Oct 26, 2011 12:22 PM by Brittany Wooley (KTVQ News)
BILLINGS- Cancer and its treatment bring some unwanted changes to a person's appearance, including hair loss, dark circles under the eyes, and changes to skin tone and color.
One program is helping those struggling with cancer 'Look Good...Feel Better' by offering a one-on-one makeover along with instructions on the use of scarves and hair pieces.
"It's just like getting together with a bunch of girls and trying on hats and turbans and make-up. It's just like a party," cancer survivor, Susan Adams, said during the class.
Licensed cosmologists run through tricks like how to make a turban out of a t-shirt and how to draw in eyebrows and eyelashes when they fall out.
A major focus of the class is cleanliness because cancer patients are more susceptible to disease.
"I think most useful, more than the skills that I learned here, was just meeting more people who are in the same situation that I'm in. It's always encouraging. You sort of form a sisterhood I think when you have cancer with other people who have it too," cancer survivor Brenda Chinadle said.
The two volunteer cosmetologist in this particular class say the program has personally touched their lives.
Volunteer cosmetologist Mary Allen Murphy was diagnosed with cancer in 2002 and became involved in the program a year later.
"Because I've been through it, I can share a little more emotional and deeper views. They always say you have you have to have gone through it, and it is true," Murphy said.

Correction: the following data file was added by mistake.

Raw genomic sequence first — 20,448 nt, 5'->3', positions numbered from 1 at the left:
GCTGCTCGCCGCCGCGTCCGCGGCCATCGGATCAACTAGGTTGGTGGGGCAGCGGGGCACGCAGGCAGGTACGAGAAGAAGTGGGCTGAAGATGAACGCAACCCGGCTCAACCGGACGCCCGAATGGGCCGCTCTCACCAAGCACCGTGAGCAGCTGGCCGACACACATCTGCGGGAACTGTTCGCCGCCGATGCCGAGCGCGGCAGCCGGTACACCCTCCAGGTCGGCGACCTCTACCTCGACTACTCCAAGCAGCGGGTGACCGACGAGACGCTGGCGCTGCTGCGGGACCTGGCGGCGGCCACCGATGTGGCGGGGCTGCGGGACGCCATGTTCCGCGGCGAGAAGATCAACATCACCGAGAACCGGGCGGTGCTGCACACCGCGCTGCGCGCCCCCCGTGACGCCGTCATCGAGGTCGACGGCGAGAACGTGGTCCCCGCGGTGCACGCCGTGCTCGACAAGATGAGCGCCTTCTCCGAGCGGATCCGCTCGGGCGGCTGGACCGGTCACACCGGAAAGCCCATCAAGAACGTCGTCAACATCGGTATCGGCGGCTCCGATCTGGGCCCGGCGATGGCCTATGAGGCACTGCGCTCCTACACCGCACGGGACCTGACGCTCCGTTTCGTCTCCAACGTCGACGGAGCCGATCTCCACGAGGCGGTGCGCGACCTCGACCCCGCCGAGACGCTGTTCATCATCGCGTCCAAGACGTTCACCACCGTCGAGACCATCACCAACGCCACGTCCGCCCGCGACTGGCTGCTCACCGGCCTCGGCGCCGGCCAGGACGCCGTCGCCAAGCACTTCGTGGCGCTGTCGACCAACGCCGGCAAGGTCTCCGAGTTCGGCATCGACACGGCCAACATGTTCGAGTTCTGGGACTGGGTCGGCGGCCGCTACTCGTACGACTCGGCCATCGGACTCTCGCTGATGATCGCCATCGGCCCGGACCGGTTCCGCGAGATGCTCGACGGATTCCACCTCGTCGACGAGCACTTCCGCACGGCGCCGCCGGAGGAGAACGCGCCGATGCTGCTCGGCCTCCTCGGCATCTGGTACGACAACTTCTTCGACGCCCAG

The other volunteer, Nicki Halligan, added, "My grandma had cancer, and she attended the class, so that was fun for us. She then had the tools so that when she wanted to go out and look really pretty and get dolled up that she was able to. I think it just really helps because they are down and out and tired, and not eating, and so once they know they look good and feel better it just kind of escalates from there."
Each woman who attends the class walks away with a gift bag provided by the Personal Care Products Council Foundation, made up of various products donated by different cosmetic industries.
"It will be helpful to make me feel better about myself, going through the chemotherapy and waiting for my own hair to come back," Adams said.
"The support has been huge. It just keeps you going day by day. It just seems like somebody is always there when you need them to pump you up and keep you going," Chinadle said.
"Just seeing the smile and when they walk out the door and knowing that they do look good and feel better and that this program has given them some hope, and it's all free," Murphy said.
While men don't usually attend the class, tips are available online and there are three classes a month in Billings and classes offered across the state and nation. Women are invited to attend more than one class, but they only receive one gift bag.
For more information on the program, click here or call the American Cancer Society at (406) 256.7156.